Diabetes and obesity are major threats to public health in the US and abroad. Understanding the role chemicals in our environment play in the development of these conditions is an emerging issue in environmental health, although identifying and prioritizing chemicals for testing beyond those already implicated in the literature is a challenge.

It is unknown if ambient fine particulate matter (PM2.5) is associated with lower renal function, a cardiovascular risk factor. The researchers investigated if long-term PM2.5 exposure was associated with estimated glomerular filtration rate (eGFR) in a cohort of older men living in the Boston Metropolitan area.

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Simultaneous or sequential exposure to multiple environmental stressors can affect chemical toxicity. Cumulative risk assessments consider multiple stressors but it is impractical to test every chemical combination to which people are exposed. New methods are needed to prioritize chemical combinations based on their prevalence and possible health impacts.

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Traffic noise has been associated with cardiovascular and metabolic disorders. Potential modes of action are through stress and sleep disturbance, which may lead to endocrine dysregulation and overweight. The researchers aimed to investigate the relationship between residential traffic and railway noise and adiposity.

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Very little is currently known about air pollutants’ adverse effects on neurodegenerative diseases even though recent studies have linked particulate exposures to brain pathologies associated with Parkinson’s and Alzheimer’s disease. In the present study, we investigated long-term exposure to traffic-related air pollution and Parkinson’s disease.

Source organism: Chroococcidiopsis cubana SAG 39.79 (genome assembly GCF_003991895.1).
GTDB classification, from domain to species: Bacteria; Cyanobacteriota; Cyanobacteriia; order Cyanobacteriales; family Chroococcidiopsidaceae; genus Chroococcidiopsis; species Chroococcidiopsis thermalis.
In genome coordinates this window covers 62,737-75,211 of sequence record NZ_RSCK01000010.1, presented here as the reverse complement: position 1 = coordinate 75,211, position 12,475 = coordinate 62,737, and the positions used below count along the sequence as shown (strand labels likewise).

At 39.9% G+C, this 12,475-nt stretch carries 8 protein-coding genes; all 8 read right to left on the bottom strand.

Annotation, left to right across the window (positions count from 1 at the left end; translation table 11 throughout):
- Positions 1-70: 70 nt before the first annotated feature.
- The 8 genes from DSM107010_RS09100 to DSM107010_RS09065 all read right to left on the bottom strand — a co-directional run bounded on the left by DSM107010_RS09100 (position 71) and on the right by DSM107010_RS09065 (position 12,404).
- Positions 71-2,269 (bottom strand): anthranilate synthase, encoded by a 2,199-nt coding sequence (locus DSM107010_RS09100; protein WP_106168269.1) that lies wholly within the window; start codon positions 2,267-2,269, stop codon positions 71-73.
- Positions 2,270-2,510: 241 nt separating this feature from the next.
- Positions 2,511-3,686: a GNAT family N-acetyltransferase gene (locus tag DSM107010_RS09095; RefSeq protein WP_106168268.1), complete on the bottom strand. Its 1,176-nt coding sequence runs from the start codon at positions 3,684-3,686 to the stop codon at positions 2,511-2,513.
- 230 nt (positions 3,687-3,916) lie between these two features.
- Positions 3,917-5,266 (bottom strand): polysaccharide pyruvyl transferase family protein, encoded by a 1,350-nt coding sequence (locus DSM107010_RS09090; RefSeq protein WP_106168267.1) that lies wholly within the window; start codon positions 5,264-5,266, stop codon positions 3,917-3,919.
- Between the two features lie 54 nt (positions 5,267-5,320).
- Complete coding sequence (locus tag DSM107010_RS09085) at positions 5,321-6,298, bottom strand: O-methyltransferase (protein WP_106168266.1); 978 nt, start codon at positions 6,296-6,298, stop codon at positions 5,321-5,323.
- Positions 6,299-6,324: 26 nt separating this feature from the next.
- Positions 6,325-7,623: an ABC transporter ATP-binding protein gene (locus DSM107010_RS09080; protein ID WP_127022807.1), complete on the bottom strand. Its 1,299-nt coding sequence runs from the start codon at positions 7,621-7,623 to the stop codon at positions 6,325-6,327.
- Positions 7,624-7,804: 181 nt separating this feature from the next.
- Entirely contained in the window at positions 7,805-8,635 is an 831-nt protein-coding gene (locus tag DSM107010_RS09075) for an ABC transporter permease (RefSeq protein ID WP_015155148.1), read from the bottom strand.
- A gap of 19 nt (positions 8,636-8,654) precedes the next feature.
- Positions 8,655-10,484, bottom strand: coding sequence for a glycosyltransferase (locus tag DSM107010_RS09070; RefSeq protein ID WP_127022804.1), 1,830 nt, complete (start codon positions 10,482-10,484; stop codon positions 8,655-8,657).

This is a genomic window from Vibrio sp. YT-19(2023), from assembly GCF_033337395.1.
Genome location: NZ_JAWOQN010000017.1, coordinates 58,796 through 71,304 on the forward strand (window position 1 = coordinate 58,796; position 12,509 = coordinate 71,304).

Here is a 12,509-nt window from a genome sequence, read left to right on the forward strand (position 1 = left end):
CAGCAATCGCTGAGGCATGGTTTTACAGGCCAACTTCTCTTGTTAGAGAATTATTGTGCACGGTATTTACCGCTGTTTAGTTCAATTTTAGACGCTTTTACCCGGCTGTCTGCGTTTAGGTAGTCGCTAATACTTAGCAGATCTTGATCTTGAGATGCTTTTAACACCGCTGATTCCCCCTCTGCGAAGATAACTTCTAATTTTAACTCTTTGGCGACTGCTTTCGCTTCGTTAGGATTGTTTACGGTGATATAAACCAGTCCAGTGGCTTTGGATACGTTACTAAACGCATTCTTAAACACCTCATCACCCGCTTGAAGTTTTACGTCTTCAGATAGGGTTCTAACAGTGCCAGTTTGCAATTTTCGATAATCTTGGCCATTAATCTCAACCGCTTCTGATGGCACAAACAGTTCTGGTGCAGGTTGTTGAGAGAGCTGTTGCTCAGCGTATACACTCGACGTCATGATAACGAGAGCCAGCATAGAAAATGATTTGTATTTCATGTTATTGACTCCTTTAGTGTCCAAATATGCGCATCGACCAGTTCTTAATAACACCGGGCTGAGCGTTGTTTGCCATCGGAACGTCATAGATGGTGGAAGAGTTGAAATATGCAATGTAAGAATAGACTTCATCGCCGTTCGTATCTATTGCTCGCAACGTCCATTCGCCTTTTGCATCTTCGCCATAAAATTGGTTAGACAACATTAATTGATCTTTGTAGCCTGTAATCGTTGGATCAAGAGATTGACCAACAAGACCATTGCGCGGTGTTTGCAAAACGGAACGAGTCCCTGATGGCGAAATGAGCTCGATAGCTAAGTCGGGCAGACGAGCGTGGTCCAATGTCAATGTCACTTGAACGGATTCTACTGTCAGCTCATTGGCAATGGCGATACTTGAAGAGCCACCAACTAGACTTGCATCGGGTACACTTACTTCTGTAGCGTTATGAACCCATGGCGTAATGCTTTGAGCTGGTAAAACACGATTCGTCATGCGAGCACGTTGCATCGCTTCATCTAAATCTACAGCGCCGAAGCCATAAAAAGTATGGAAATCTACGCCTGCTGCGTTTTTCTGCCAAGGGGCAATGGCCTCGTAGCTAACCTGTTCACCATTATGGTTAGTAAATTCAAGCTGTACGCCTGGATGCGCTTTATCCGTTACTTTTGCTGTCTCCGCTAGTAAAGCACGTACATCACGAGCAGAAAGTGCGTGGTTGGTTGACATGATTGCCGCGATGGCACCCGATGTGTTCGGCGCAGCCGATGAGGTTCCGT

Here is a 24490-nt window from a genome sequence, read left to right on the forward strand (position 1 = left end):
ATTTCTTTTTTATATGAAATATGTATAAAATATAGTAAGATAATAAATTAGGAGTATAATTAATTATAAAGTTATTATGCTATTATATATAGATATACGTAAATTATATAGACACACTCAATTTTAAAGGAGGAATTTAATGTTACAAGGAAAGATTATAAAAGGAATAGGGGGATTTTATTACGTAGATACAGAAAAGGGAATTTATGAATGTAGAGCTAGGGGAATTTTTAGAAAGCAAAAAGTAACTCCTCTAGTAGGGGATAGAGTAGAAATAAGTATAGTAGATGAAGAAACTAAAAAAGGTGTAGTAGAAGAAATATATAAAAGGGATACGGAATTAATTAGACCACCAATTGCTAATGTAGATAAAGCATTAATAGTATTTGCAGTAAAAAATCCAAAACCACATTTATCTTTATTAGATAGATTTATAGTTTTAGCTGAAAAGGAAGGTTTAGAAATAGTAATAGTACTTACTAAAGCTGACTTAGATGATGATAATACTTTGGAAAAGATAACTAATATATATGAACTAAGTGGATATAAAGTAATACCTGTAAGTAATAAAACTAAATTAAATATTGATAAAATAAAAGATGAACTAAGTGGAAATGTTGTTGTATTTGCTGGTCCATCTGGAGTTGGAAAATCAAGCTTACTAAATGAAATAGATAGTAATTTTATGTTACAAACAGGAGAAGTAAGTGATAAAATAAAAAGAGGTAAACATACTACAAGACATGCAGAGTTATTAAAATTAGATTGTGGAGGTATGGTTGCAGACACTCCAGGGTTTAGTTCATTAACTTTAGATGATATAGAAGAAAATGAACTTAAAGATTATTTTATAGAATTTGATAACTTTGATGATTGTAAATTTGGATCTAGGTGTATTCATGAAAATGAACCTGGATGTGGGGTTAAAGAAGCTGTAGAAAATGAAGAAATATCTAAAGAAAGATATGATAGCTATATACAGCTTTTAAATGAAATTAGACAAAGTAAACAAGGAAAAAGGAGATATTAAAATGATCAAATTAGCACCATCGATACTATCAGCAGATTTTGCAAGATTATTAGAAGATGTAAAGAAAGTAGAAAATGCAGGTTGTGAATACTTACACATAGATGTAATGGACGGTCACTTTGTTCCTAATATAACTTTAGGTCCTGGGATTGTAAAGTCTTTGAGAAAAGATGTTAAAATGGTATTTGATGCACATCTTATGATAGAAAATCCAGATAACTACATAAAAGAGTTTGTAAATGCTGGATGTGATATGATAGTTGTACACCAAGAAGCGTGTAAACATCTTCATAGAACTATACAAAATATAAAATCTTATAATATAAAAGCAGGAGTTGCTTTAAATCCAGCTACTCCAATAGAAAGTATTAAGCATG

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Exposure to ambient air pollution is suspected to cause cognitive effects, but a prospective cohort is needed to study exposure to air pollution at the home address and the incidence of dementia. The researchers aimed to assess the association between long-term exposure to traffic-related air pollution and dementia incidence in a major city in northern Sweden.

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Prevalence of walking and cycling for transport is low and varies greatly across countries. Few studies have examined neighborhood perceptions related to walking and cycling for transport in different countries. Therefore, it is challenging to prioritize appropriate built-environment interventions. The aim of this study was to examine the strength and shape of the relationship between adults’ neighborhood perceptions and walking and cycling for transport across diverse environments.

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Air pollution is associated with morbidity and premature mortality. Satellite remote sensing provides globally consistent decadal-scale observations of ambient nitrogen dioxide (NO2) pollution. The researchers determined global population-weighted annual mean NO2 concentrations from 1996 through 2012.

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Inflammatory bowel disease (IBD) has become common in the Western world, but its causes remain unclear. With the dramatic increase of cases in Asia in recent years—echoing the disease’s drastic rise in the West decades earlier—investigators have another shot at studying environmental contributors to IBD as it emerges in new populations.

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Particulate matter (PM) exposure may directly affect the pulmonary vasculature. While the pulmonary vasculature is not easily measurable, differential associations for right ventricular (RV) and left ventricular (LV) mass may provide an indirect assessment of pulmonary vascular damage.

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